Planting trees throughout cities helps reduce rising temperatures in urban areas. In more rural areas, it’s best to allow for natural reseeding of trees to occur. This will promote diversity in species which maintains balance in ecosystems.
Read more about planting trees and climate change here.
3. Scattering Native Wildflower Seeds
Again, vegetation absorbs carbon from the air. Many places have opted to scatter wildflower seeds along highways and in fields. This will not only restore the natural flora but also the natural fauna including pollinating insects which are crucial to agriculture.
For an in depth discussion of rewilding, click here from BBC Science Focus.
Rewilding and Everyday Gardeners
You’re probably wondering how, as a typical gardener, you can help ecosystems return back to their natural state.
By following some of the suggestions below we can help reduce carbon, moderate temperatures in urban areas, create habitats for pollinators, and encourage movement between patches of habitats through connecting them in our communities. This is only one aspect of how we can help, but every little bit helps.
1. Native Plants
Native plants create natural ecosystems for your area. Click here to find specific plants for your location. Shop from local nurseries that sell naturally occurring plants rather than from big box stores. Big box stores import exotic plants from throughout the world that, if planted, will not help maintain native ecosystems.
2. Wildflower Garden
If you have some land that is covered with grass, till the grass under and scatter wildflower seeds that are native to your area. You’ll have constant color and will not have the burden of maintaining a lawn.
3. Local Species of Milkweed
Butterflies feed on milkweed. They also lay their eggs on it. Be sure to purchase local milkweed and do not cut down the stalks in the fall or early spring. The stalks may contain eggs that will form into crysali and then butterflies. It also provides food for the emerging butterfly.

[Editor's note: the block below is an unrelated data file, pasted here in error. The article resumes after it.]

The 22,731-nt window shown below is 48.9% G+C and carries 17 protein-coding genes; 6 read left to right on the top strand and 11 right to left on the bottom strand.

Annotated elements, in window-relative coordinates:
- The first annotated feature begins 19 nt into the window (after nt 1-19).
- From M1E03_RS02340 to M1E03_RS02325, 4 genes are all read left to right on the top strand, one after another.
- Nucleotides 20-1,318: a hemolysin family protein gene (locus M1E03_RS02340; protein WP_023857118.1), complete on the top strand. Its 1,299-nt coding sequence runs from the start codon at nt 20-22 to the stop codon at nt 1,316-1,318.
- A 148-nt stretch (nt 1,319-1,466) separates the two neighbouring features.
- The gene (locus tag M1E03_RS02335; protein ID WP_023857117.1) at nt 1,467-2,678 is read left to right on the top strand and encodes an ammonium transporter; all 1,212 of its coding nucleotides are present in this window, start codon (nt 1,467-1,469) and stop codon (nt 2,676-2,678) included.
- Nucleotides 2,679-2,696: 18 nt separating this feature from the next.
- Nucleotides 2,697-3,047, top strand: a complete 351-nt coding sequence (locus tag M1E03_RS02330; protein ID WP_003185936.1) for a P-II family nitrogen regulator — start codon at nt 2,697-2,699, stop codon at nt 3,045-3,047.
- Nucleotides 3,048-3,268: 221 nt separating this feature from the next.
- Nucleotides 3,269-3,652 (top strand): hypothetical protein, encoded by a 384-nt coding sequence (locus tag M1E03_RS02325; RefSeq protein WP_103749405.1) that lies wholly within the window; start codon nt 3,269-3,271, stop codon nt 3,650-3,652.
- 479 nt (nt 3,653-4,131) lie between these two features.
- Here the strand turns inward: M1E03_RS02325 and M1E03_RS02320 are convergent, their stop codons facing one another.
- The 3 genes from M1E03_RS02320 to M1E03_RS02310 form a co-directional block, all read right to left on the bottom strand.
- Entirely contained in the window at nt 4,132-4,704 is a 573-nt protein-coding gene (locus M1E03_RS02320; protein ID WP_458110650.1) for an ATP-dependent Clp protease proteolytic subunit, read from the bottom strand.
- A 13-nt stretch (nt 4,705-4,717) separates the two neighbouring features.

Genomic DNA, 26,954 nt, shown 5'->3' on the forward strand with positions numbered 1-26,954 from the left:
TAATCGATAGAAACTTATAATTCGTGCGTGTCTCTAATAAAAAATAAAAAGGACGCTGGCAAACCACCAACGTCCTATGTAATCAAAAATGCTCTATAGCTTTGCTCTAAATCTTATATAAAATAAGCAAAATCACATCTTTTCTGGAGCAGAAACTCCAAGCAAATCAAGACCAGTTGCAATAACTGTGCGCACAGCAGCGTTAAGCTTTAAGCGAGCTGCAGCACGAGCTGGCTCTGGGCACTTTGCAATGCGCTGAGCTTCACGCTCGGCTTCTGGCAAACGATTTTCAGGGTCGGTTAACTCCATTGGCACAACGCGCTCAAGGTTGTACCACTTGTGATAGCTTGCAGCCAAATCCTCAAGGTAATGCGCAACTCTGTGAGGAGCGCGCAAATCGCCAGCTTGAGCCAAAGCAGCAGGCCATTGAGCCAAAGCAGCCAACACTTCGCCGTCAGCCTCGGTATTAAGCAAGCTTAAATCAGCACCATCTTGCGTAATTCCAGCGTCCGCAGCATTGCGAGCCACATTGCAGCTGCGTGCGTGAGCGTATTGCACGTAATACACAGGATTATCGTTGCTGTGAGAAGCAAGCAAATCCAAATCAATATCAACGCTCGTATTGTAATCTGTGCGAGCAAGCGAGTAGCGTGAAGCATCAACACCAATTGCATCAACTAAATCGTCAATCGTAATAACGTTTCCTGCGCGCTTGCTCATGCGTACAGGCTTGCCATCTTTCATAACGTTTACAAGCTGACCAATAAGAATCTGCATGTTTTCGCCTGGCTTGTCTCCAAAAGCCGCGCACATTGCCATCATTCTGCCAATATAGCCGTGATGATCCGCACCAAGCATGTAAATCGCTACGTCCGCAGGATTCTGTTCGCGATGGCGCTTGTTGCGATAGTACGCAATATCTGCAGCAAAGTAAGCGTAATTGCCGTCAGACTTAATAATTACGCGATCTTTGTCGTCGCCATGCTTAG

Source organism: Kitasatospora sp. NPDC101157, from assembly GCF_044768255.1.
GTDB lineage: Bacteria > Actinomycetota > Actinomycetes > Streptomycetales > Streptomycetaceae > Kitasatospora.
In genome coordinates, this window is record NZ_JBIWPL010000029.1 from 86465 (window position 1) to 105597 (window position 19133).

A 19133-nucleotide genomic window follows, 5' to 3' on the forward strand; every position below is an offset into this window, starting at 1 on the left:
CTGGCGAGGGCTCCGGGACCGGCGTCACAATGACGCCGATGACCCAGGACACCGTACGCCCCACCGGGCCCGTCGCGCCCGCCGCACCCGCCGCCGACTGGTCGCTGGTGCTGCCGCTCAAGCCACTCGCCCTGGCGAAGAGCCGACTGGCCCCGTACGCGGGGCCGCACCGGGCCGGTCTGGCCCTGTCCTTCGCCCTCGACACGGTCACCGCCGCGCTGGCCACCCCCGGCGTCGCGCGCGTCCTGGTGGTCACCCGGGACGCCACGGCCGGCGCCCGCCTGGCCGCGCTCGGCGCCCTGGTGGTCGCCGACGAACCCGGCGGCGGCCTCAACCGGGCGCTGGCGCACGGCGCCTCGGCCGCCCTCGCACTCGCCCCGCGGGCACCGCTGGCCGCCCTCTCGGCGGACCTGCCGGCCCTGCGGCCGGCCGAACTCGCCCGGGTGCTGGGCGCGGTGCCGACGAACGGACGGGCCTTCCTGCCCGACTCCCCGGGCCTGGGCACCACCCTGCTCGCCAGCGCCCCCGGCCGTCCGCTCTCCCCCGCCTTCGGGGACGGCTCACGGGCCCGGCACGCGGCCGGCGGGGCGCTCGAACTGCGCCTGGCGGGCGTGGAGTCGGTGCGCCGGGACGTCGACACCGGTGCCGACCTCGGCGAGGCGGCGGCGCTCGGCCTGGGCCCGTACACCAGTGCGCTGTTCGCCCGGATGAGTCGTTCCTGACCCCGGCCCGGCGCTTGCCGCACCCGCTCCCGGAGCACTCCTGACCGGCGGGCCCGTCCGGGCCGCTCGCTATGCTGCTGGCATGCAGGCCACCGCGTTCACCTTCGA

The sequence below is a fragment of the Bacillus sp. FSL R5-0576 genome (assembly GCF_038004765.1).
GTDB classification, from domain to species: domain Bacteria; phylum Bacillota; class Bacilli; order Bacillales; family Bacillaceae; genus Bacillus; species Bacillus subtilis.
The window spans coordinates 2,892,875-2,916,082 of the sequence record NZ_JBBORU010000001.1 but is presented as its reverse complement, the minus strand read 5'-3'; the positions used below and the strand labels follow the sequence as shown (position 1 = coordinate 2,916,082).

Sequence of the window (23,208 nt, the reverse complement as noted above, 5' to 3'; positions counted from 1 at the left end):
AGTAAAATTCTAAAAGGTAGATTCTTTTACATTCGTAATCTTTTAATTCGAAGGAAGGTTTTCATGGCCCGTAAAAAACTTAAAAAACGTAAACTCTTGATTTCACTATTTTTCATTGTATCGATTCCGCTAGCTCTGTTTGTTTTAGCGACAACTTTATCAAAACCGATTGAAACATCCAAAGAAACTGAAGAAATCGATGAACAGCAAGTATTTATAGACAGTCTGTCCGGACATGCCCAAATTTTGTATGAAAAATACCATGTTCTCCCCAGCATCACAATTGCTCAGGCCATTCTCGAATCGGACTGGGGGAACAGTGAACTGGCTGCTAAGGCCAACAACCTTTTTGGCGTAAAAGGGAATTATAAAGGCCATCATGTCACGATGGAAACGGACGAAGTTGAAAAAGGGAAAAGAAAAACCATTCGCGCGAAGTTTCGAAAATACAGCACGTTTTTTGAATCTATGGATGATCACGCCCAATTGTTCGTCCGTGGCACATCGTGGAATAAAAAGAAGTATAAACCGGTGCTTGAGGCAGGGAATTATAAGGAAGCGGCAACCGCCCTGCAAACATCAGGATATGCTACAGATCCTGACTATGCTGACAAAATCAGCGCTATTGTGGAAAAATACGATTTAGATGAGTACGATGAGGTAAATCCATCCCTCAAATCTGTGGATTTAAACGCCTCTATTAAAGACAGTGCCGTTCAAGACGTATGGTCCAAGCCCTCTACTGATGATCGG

4. Fill Patio and Balcony Boxes and Pots With Native Plants
If you do not have a large plot of land to work with, adorn your pots with native plants. You will be amazed at how many pollinators, including hummingbirds, you will attract. Remember, hummingbirds like tubular flowers into which they can tuck their long beaks to suck out the nectar.
5. Native Grasses
According to Openlands, “native grasses have deep roots that make them drought-resistant, reduce soil erosion and flooding, filter pollutants from groundwater, and increase rainwater infiltration”. They also store carbon in their roots after absorbing it from the air.
6. Incorporate Native Trees Into Your Property
This helps your property become more resilient to floods since they have long tap roots that absorb water and will not blow over easily in wind storms.
Plants That, if Native to Your Area, Make Your Yard More Climate Resilient
1. Indian Grass
This native grass is deep rooted and will help prevent run off and erosion. It can grow to 7 feet tall and can be used as a natural fence. It is also drought resistant. It is a prolific reseeder, so only plant it where it has room to spread.
Asters come in a variety of colors and add a beautiful pop of color in the fall to any native garden. When finished blooming, birds will feed on their seeds. Asters draw many pollinators.
3. Hackberry Trees
These trees are a forgotten species that grow in a wide range of climates. They usually grow east of the Rocky Mountains from as far north as Canada to as far south as Florida. Hackberry trees are pollution and wind resilient. The Hackberry is a good tree to grow in urban areas. It is also drought tolerant.
These deep rooted plants help prevent erosion, soak in carbon and are drought and deer resistant. They are also a miracle food for butterflies.
Milkweed/Caution, Milkweed can cause serious poisoning!
5. Oak Trees
Oak trees are considered climate warriors because they soak in carbon dioxide, store it in the roots (which are extremely deep tap roots), and give off plenty of oxygen into the atmosphere.
Final Thoughts: Climate Resilience, Shifting Hardiness Zones, and Rewilding
I know all of the information out there can be rather scary. One could just throw up their hands and say “why care?” But with each new report comes new knowledge. Look at how far we’ve come with technology, prosthetics, and medical advances with imaging and immunotherapy. With knowledge comes progress. When there is a problem, people tend to find answers.
So don’t give up. I hope you take to heart the information in this post and implement some of the suggestions. Also, encourage others to be more proactive. Remember, one small action can have a domino effect which can grow exponentially.
I hope you enjoyed this post and will share it with others! Please leave a comment below, I’d love to hear from you.